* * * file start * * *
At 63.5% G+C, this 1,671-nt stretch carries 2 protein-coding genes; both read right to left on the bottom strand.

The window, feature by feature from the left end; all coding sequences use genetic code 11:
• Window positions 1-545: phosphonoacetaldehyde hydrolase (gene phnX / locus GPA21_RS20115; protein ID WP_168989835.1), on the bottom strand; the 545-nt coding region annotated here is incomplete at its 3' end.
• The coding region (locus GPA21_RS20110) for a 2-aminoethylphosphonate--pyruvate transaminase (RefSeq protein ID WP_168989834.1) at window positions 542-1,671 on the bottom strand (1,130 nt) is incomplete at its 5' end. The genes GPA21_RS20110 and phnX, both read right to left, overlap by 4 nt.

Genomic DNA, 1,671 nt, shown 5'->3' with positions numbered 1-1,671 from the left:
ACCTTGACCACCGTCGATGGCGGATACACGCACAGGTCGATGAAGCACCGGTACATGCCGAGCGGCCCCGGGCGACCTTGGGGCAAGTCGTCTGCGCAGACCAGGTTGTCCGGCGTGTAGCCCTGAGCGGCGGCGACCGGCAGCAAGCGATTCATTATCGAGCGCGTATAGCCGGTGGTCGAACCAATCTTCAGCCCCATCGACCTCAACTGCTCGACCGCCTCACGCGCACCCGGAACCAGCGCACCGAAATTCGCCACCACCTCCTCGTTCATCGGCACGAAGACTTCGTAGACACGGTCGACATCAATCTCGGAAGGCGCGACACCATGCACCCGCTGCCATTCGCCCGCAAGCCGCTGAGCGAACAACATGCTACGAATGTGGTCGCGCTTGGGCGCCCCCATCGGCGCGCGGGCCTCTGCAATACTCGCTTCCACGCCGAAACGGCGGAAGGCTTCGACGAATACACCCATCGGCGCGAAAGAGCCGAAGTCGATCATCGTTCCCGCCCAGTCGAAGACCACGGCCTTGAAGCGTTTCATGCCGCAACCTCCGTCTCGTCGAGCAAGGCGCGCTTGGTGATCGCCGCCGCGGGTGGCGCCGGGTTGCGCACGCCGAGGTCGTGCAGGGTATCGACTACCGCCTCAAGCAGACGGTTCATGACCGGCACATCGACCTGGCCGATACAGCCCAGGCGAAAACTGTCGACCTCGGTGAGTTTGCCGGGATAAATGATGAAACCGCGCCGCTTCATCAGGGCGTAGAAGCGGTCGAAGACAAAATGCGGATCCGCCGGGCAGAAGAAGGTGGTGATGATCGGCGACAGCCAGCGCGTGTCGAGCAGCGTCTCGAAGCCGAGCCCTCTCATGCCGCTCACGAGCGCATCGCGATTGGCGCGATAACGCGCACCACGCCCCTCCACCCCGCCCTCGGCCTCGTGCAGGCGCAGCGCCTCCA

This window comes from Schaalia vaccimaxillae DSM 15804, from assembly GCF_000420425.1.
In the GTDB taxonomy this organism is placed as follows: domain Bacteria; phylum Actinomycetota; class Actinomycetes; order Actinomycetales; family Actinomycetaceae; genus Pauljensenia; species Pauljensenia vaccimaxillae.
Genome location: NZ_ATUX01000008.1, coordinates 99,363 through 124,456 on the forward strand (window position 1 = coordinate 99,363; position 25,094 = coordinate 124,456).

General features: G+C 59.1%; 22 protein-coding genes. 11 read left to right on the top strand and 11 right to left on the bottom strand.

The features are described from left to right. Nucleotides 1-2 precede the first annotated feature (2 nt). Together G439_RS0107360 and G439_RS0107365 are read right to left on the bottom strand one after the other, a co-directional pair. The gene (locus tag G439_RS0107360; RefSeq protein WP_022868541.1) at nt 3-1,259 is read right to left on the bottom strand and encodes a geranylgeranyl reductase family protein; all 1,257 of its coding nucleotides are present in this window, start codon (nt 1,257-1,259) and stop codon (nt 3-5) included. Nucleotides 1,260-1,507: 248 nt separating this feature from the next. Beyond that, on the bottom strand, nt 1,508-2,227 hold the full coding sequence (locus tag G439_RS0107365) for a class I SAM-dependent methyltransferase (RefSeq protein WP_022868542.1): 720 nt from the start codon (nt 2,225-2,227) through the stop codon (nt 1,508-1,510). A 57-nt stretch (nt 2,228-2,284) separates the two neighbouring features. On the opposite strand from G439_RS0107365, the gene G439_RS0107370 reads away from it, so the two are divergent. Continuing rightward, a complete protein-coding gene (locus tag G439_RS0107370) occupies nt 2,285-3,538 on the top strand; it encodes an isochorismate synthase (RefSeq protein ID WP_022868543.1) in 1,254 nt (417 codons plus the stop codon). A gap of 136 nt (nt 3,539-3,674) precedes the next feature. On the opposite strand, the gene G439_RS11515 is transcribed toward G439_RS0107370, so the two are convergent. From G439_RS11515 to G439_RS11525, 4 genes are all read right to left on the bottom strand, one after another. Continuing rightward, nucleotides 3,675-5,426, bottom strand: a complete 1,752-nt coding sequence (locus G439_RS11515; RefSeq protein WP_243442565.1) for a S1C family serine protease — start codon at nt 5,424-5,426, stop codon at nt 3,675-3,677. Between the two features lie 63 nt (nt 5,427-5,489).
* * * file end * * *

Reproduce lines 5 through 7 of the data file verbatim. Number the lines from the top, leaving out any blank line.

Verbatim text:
Genomic DNA, 1,671 nt, shown 5'->3' with positions numbered 1-1,671 from the left:
ACCTTGACCACCGTCGATGGCGGATACACGCACAGGTCGATGAAGCACCGGTACATGCCGAGCGGCCCCGGGCGACCTTGGGGCAAGTCGTCTGCGCAGACCAGGTTGTCCGGCGTGTAGCCCTGAGCGGCGGCGACCGGCAGCAAGCGATTCATTATCGAGCGCGTATAGCCGGTGGTCGAACCAATCTTCAGCCCCATCGACCTCAACTGCTCGACCGCCTCACGCGCACCCGGAACCAGCGCACCGAAATTCGCCACCACCTCCTCGTTCATCGGCACGAAGACTTCGTAGACACGGTCGACATCAATCTCGGAAGGCGCGACACCATGCACCCGCTGCCATTCGCCCGCAAGCCGCTGAGCGAACAACATGCTACGAATGTGGTCGCGCTTGGGCGCCCCCATCGGCGCGCGGGCCTCTGCAATACTCGCTTCCACGCCGAAACGGCGGAAGGCTTCGACGAATACACCCATCGGCGCGAAAGAGCCGAAGTCGATCATCGTTCCCGCCCAGTCGAAGACCACGGCCTTGAAGCGTTTCATGCCGCAACCTCCGTCTCGTCGAGCAAGGCGCGCTTGGTGATCGCCGCCGCGGGTGGCGCCGGGTTGCGCACGCCGAGGTCGTGCAGGGTATCGACTACCGCCTCAAGCAGACGGTTCATGACCGGCACATCGACCTGGCCGATACAGCCCAGGCGAAAACTGTCGACCTCGGTGAGTTTGCCGGGATAAATGATGAAACCGCGCCGCTTCATCAGGGCGTAGAAGCGGTCGAAGACAAAATGCGGATCCGCCGGGCAGAAGAAGGTGGTGATGATCGGCGACAGCCAGCGCGTGTCGAGCAGCGTCTCGAAGCCGAGCCCTCTCATGCCGCTCACGAGCGCATCGCGATTGGCGCGATAACGCGCACCACGCCCCTCCACCCCGCCCTCGGCCTCGTGCAGGCGCAGCGCCTCCA

This window comes from Schaalia vaccimaxillae DSM 15804, from assembly GCF_000420425.1.